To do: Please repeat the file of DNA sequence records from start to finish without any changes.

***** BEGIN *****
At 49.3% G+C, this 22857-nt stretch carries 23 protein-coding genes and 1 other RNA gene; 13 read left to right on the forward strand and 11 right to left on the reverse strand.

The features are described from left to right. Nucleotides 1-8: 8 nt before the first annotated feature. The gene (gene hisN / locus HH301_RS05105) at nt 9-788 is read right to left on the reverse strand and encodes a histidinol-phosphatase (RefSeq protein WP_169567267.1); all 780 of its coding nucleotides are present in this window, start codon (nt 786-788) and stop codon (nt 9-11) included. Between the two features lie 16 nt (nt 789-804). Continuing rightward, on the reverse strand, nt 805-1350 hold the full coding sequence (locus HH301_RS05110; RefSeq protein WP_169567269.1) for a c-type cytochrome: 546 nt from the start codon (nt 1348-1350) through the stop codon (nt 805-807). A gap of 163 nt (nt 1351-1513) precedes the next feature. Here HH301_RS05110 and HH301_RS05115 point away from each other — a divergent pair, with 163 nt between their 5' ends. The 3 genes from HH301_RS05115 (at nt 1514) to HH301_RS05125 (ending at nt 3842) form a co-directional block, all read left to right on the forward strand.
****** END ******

At 49.3% G+C, this 22857-nt stretch carries 23 protein-coding genes and 1 other RNA gene; 13 read left to right on the forward strand and 11 right to left on the reverse strand.

The features are described from left to right. Nucleotides 1-8: 8 nt before the first annotated feature. The gene (gene hisN / locus HH301_RS05105) at nt 9-788 is read right to left on the reverse strand and encodes a histidinol-phosphatase (RefSeq protein WP_169567267.1); all 780 of its coding nucleotides are present in this window, start codon (nt 786-788) and stop codon (nt 9-11) included. Between the two features lie 16 nt (nt 789-804). Continuing rightward, on the reverse strand, nt 805-1350 hold the full coding sequence (locus HH301_RS05110; RefSeq protein WP_169567269.1) for a c-type cytochrome: 546 nt from the start codon (nt 1348-1350) through the stop codon (nt 805-807). A gap of 163 nt (nt 1351-1513) precedes the next feature. Here HH301_RS05110 and HH301_RS05115 point away from each other — a divergent pair, with 163 nt between their 5' ends. The 3 genes from HH301_RS05115 (at nt 1514) to HH301_RS05125 (ending at nt 3842) form a co-directional block, all read left to right on the forward strand.